Own your decisions. Understand the customer’s needs. Don’t be lazy.— Professional corner cutting, Havoc Pennington. Aka: how to become a better programmer.
When you don’t create things, you become defined by your tastes rather than ability. Your tastes only narrow & exclude people. So create.— Why The Lucky Stiff.
El signo de la vitalidad no es durar, sino renacer y adaptarse.— El milagro Mondragón, José María Arizmendarrieta.
While money can help produce good software, clear communication channels between developers and users and a unified team can easily outperform more rigid development environments.— I feel sorry for closed-source developers, Bruce Momjian.
Screwing up is a great way to find out that your assumptions were wrong or that your model of the world was a little bit off. As long as you update your model and move forward with a better picture, you’re doing it right.
There are still some bad ways to fail. Repeating the same mistake over and over is one. Not listening to customers or peers before or after a failure is another. Never ignore the evidence; particularly when it says you’re wrong.— Valve Handbook for new employees.
Just as demagogues may subvert democracy, so self-promotion may subvert meritocracy.— Open Source Projects and the meritocracy myth.
Institutional memory comes in two forms: people and documentation. People remember how things work and why. Sometimes they write it down and store that information somewhere. Institutional amnesia works similarly. The people leave and the documents disappear, rot, or just become forgotten (as it were).— On institucional memory and reverse smuggling.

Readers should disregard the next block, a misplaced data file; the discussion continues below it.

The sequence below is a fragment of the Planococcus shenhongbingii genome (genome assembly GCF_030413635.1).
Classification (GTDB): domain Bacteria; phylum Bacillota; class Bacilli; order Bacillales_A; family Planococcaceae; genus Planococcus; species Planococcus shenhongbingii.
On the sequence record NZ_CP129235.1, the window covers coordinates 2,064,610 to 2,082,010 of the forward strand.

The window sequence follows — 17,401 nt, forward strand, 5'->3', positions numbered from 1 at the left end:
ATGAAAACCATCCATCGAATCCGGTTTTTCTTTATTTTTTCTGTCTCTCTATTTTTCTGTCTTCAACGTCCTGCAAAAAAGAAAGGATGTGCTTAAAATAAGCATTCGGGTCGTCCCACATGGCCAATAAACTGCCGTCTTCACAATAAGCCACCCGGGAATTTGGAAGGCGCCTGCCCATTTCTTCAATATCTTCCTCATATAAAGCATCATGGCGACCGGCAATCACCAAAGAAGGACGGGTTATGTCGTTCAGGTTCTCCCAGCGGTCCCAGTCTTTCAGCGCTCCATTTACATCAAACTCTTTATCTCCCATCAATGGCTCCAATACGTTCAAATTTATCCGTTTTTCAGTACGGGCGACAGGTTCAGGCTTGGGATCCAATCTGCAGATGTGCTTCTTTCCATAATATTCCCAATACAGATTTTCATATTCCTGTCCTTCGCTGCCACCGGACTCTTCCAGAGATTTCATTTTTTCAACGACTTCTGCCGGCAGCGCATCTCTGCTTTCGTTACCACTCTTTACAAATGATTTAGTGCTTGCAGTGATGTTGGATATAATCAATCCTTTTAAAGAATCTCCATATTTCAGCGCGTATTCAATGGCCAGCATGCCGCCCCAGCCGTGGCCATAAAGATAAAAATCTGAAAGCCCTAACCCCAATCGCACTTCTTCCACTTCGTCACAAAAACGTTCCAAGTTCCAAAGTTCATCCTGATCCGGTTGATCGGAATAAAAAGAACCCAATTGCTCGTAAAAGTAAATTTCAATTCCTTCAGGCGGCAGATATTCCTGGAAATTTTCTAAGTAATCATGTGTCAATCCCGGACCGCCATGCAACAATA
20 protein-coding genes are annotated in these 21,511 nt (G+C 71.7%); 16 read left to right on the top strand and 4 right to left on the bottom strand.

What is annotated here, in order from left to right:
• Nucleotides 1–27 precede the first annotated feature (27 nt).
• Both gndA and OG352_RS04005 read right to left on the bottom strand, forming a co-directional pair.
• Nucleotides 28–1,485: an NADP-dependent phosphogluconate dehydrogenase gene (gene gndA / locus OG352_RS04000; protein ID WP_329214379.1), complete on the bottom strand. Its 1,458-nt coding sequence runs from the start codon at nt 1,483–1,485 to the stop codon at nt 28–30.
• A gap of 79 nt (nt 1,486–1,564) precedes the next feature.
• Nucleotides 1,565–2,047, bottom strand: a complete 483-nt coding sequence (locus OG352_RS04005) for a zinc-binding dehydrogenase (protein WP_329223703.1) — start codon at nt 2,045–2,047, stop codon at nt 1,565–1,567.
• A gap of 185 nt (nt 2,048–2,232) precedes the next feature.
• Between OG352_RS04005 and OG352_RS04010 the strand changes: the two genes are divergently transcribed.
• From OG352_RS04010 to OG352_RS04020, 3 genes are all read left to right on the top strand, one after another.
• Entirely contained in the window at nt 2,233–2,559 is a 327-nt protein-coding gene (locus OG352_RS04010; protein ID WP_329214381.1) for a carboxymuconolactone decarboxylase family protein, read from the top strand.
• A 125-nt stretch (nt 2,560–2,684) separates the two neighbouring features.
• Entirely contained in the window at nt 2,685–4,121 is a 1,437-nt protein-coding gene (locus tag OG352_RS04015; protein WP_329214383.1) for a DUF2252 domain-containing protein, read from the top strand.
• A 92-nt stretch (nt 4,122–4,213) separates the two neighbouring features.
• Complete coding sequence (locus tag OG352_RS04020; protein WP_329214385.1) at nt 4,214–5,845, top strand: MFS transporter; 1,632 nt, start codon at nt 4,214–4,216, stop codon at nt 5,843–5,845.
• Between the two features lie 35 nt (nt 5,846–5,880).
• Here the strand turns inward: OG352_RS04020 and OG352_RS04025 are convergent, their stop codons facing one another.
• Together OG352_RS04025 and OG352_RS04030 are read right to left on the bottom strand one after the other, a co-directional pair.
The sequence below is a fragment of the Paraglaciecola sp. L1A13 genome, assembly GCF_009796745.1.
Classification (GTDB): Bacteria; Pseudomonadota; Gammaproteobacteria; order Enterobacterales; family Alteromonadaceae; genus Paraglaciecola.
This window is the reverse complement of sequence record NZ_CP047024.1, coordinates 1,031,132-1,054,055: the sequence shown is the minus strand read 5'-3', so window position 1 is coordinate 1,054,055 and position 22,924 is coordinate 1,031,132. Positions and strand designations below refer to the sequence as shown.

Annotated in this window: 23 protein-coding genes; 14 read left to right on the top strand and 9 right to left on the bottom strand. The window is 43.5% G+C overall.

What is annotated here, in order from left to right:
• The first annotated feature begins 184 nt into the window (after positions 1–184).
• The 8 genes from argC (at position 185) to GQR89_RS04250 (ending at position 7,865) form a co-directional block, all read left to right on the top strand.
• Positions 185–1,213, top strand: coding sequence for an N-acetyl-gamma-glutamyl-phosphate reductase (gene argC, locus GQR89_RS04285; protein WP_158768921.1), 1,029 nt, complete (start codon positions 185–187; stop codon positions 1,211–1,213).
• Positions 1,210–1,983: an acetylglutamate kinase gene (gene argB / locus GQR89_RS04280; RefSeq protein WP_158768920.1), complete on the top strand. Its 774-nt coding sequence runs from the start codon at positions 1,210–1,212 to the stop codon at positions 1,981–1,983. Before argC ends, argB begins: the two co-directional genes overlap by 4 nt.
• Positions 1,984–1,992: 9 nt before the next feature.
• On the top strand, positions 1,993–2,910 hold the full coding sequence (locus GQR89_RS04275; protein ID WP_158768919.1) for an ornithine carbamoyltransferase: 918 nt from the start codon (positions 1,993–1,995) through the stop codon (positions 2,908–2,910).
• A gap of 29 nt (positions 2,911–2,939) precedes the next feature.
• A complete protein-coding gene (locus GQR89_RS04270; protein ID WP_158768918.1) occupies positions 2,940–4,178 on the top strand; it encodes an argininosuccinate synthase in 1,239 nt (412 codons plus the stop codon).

If you’re trying to make a successful tech product, 90% of the battle is that it works at all.— It has to work, Havoc Pennington.
And this is the essential broader point — as a programmer, you must have a series of wins, every single day. It is the Deus Ex Machina of hacker success. It is what makes you eager for the next feature, and the next after that. And a large team is poison to small wins. The nature of large teams is such that even when you do have wins, they come after long, tiresome and disproportionately many hurdles. And this takes all the wind out of them. Often when I shipped a feature it felt more like relief than euphoria.— On how the smartest fail to stick to the essential, one of the engineers behind Google Wave. Jointly with this other post, a good story for any startup to hear.
I will never stop learning. I won’t just work on things that are assigned to me. I know there’s no such thing as a status quo. I will build our business sustainably through passionate and loyal customers. I will never pass up an opportunity to help out a colleague, and I’ll remember the days before I knew everything. I am more motivated by impact than money, and I know that Open Source is one of the most powerful ideas of our generation. I will communicate as much as possible, because it’s the oxygen of a distributed company. I am in a marathon, not a sprint, and no matter how far away the goal is, the only way to get there is by putting one foot in front of another every day. Given time, there is no problem that’s insurmountable.— Automattic Creed, Matt Mullenweg.